This impressive visible in the night sky star, lies only 25 light-years away and is known to be orbited by at least one planet, Dagon, and several inner dust disks.
More intriguing, perhaps, is an outer ring, first discovered about 20 years ago, that has an unusually sharp inner boundary. The featured recent image by the Atacama Large Millimeter Array (ALMA) shows this outer ring with complete and unprecedented detail — in pink — superposed on a Hubble image of the Fomalhaut system in blue. A leading theory holds that this ring resulted from numerous violent collisions involving icy comets and planetesimals, the component objects of planets, while the ring boundaries are caused by the gravity of yet unseen planets.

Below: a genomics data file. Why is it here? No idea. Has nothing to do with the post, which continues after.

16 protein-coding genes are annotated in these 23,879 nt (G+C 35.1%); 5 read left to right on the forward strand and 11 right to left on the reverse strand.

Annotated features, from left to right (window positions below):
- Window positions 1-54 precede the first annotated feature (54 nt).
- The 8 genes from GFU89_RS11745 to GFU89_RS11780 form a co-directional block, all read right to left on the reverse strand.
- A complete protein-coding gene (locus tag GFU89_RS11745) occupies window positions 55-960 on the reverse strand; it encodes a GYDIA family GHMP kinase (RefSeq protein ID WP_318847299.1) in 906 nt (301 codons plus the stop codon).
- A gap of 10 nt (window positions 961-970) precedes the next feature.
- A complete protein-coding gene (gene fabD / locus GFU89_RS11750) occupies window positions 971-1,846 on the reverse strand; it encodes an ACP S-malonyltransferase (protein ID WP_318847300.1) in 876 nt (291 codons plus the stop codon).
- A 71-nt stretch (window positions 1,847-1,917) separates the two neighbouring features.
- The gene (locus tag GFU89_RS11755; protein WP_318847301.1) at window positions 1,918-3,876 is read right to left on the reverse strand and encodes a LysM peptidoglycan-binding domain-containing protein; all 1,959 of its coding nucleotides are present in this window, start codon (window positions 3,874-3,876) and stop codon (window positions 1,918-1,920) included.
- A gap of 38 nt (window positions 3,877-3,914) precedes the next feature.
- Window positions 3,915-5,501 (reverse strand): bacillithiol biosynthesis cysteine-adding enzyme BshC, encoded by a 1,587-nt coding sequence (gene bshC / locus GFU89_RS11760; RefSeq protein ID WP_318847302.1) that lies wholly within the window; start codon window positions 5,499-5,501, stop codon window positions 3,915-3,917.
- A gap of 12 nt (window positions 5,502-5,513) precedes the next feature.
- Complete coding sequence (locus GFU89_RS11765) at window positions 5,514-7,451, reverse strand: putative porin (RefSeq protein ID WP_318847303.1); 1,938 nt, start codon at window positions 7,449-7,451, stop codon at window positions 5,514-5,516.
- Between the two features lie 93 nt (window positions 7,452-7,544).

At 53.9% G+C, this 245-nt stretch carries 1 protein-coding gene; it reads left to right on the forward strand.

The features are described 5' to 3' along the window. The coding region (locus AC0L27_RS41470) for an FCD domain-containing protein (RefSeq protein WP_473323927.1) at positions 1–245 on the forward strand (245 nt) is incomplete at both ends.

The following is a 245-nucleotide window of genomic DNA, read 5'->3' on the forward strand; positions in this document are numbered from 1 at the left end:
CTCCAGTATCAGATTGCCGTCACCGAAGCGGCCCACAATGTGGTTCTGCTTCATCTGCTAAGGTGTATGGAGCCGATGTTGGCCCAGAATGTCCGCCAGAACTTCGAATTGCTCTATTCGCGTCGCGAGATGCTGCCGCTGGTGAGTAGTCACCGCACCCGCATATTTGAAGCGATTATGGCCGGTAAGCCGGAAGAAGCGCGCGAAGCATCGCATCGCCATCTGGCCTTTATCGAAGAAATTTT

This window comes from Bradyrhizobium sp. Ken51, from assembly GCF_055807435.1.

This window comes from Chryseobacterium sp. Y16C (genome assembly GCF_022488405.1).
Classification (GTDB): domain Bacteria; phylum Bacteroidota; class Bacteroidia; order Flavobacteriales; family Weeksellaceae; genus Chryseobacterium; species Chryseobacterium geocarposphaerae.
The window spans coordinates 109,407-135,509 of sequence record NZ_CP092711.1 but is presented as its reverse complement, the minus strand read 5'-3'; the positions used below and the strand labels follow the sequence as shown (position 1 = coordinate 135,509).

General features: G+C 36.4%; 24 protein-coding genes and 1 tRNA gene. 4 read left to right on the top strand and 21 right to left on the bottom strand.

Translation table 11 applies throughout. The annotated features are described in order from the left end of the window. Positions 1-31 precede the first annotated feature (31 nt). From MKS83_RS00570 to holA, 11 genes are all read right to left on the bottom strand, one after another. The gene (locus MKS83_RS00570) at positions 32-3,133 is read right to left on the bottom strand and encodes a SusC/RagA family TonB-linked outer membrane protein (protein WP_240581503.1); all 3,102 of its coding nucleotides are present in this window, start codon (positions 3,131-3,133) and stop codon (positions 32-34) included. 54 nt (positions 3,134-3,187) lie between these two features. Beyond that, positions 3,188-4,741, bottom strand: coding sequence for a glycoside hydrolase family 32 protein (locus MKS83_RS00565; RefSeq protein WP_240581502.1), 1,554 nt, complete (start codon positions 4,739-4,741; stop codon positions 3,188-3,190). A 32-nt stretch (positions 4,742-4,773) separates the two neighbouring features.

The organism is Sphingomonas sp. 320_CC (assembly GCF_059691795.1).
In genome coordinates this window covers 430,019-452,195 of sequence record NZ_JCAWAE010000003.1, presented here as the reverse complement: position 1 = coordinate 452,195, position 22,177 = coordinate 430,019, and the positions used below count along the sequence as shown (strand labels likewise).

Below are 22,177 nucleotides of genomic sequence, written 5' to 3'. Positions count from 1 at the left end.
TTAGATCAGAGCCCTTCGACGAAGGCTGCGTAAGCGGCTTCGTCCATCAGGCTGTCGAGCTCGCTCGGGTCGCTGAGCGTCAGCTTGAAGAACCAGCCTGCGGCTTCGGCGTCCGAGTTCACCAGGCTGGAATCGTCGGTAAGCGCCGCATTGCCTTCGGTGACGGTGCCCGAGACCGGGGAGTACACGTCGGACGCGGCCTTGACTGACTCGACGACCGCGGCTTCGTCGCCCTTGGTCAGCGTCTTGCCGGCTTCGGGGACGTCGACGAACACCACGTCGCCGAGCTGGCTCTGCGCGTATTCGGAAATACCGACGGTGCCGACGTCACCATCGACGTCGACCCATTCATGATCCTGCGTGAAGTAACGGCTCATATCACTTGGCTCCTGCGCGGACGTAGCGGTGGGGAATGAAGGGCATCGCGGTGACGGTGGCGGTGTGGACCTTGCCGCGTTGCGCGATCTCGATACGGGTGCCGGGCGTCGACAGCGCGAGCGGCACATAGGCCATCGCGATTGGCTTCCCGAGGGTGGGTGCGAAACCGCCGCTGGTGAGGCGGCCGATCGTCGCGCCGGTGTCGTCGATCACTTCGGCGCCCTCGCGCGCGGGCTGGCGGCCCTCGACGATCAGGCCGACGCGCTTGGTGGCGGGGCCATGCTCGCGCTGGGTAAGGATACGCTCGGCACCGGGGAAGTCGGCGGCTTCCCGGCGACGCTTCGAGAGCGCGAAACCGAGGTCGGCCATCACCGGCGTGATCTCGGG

The presence of this well-defined debris disk around Fomalhaut, along with its curiously familiar chemistry, may indicate that this system is undergoing its own version of the Late Heavy Bombardment, a period approximately 4 billion years ago when the Earth and other planets were routinely struck by swarms of asteroids and comets left over from the formation of the Solar System.